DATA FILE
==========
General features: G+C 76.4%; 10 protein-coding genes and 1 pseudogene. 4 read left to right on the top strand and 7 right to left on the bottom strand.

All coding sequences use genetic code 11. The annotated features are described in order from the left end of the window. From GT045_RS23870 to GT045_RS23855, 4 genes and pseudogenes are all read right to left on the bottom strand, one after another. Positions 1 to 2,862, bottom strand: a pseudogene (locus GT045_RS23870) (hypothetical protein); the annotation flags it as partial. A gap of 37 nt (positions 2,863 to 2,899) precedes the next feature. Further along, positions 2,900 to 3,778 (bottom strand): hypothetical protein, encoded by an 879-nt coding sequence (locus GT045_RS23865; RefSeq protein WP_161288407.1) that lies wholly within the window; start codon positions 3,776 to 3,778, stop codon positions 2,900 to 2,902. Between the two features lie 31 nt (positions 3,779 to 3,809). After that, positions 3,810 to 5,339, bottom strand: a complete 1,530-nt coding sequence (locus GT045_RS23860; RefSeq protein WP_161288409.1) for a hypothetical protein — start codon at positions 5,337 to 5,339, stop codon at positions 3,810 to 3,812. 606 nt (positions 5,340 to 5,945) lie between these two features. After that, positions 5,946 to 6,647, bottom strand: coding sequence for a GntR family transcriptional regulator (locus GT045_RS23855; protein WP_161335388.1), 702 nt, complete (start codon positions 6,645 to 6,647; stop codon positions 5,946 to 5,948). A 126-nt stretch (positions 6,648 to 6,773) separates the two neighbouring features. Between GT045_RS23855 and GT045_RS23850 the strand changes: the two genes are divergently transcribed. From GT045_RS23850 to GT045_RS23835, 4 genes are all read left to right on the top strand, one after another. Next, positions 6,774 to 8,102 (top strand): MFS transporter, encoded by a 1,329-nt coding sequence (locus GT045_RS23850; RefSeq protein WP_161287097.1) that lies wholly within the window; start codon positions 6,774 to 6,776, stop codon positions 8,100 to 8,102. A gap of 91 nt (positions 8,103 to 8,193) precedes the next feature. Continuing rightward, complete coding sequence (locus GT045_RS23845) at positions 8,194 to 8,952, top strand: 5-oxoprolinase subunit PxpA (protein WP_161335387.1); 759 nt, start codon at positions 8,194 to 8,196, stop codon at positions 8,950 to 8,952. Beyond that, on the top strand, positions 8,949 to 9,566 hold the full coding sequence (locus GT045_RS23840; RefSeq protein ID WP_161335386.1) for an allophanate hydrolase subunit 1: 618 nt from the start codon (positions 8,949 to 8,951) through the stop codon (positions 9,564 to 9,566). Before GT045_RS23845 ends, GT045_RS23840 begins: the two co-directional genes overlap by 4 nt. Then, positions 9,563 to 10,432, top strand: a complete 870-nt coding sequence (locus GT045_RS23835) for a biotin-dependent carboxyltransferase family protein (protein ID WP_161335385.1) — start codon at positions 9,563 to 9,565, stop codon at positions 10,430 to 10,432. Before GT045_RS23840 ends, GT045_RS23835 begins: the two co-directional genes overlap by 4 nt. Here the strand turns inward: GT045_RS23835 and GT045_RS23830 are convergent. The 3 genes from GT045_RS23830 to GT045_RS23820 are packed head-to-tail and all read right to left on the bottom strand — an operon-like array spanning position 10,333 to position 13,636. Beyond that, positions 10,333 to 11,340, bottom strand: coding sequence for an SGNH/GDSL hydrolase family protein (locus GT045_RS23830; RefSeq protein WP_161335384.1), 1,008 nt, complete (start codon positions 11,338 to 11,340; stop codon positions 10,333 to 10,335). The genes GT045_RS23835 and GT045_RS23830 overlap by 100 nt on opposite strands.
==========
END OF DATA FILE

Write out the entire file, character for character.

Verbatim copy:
General features: G+C 76.4%; 10 protein-coding genes and 1 pseudogene. 4 read left to right on the top strand and 7 right to left on the bottom strand.

All coding sequences use genetic code 11. The annotated features are described in order from the left end of the window. From GT045_RS23870 to GT045_RS23855, 4 genes and pseudogenes are all read right to left on the bottom strand, one after another. Positions 1 to 2,862, bottom strand: a pseudogene (locus GT045_RS23870) (hypothetical protein); the annotation flags it as partial. A gap of 37 nt (positions 2,863 to 2,899) precedes the next feature. Further along, positions 2,900 to 3,778 (bottom strand): hypothetical protein, encoded by an 879-nt coding sequence (locus GT045_RS23865; RefSeq protein WP_161288407.1) that lies wholly within the window; start codon positions 3,776 to 3,778, stop codon positions 2,900 to 2,902. Between the two features lie 31 nt (positions 3,779 to 3,809). After that, positions 3,810 to 5,339, bottom strand: a complete 1,530-nt coding sequence (locus GT045_RS23860; RefSeq protein WP_161288409.1) for a hypothetical protein — start codon at positions 5,337 to 5,339, stop codon at positions 3,810 to 3,812. 606 nt (positions 5,340 to 5,945) lie between these two features. After that, positions 5,946 to 6,647, bottom strand: coding sequence for a GntR family transcriptional regulator (locus GT045_RS23855; protein WP_161335388.1), 702 nt, complete (start codon positions 6,645 to 6,647; stop codon positions 5,946 to 5,948). A 126-nt stretch (positions 6,648 to 6,773) separates the two neighbouring features. Between GT045_RS23855 and GT045_RS23850 the strand changes: the two genes are divergently transcribed. From GT045_RS23850 to GT045_RS23835, 4 genes are all read left to right on the top strand, one after another. Next, positions 6,774 to 8,102 (top strand): MFS transporter, encoded by a 1,329-nt coding sequence (locus GT045_RS23850; RefSeq protein WP_161287097.1) that lies wholly within the window; start codon positions 6,774 to 6,776, stop codon positions 8,100 to 8,102. A gap of 91 nt (positions 8,103 to 8,193) precedes the next feature. Continuing rightward, complete coding sequence (locus GT045_RS23845) at positions 8,194 to 8,952, top strand: 5-oxoprolinase subunit PxpA (protein WP_161335387.1); 759 nt, start codon at positions 8,194 to 8,196, stop codon at positions 8,950 to 8,952. Beyond that, on the top strand, positions 8,949 to 9,566 hold the full coding sequence (locus GT045_RS23840; RefSeq protein ID WP_161335386.1) for an allophanate hydrolase subunit 1: 618 nt from the start codon (positions 8,949 to 8,951) through the stop codon (positions 9,564 to 9,566). Before GT045_RS23845 ends, GT045_RS23840 begins: the two co-directional genes overlap by 4 nt. Then, positions 9,563 to 10,432, top strand: a complete 870-nt coding sequence (locus GT045_RS23835) for a biotin-dependent carboxyltransferase family protein (protein ID WP_161335385.1) — start codon at positions 9,563 to 9,565, stop codon at positions 10,430 to 10,432. Before GT045_RS23840 ends, GT045_RS23835 begins: the two co-directional genes overlap by 4 nt. Here the strand turns inward: GT045_RS23835 and GT045_RS23830 are convergent. The 3 genes from GT045_RS23830 to GT045_RS23820 are packed head-to-tail and all read right to left on the bottom strand — an operon-like array spanning position 10,333 to position 13,636. Beyond that, positions 10,333 to 11,340, bottom strand: coding sequence for an SGNH/GDSL hydrolase family protein (locus GT045_RS23830; RefSeq protein WP_161335384.1), 1,008 nt, complete (start codon positions 11,338 to 11,340; stop codon positions 10,333 to 10,335). The genes GT045_RS23835 and GT045_RS23830 overlap by 100 nt on opposite strands.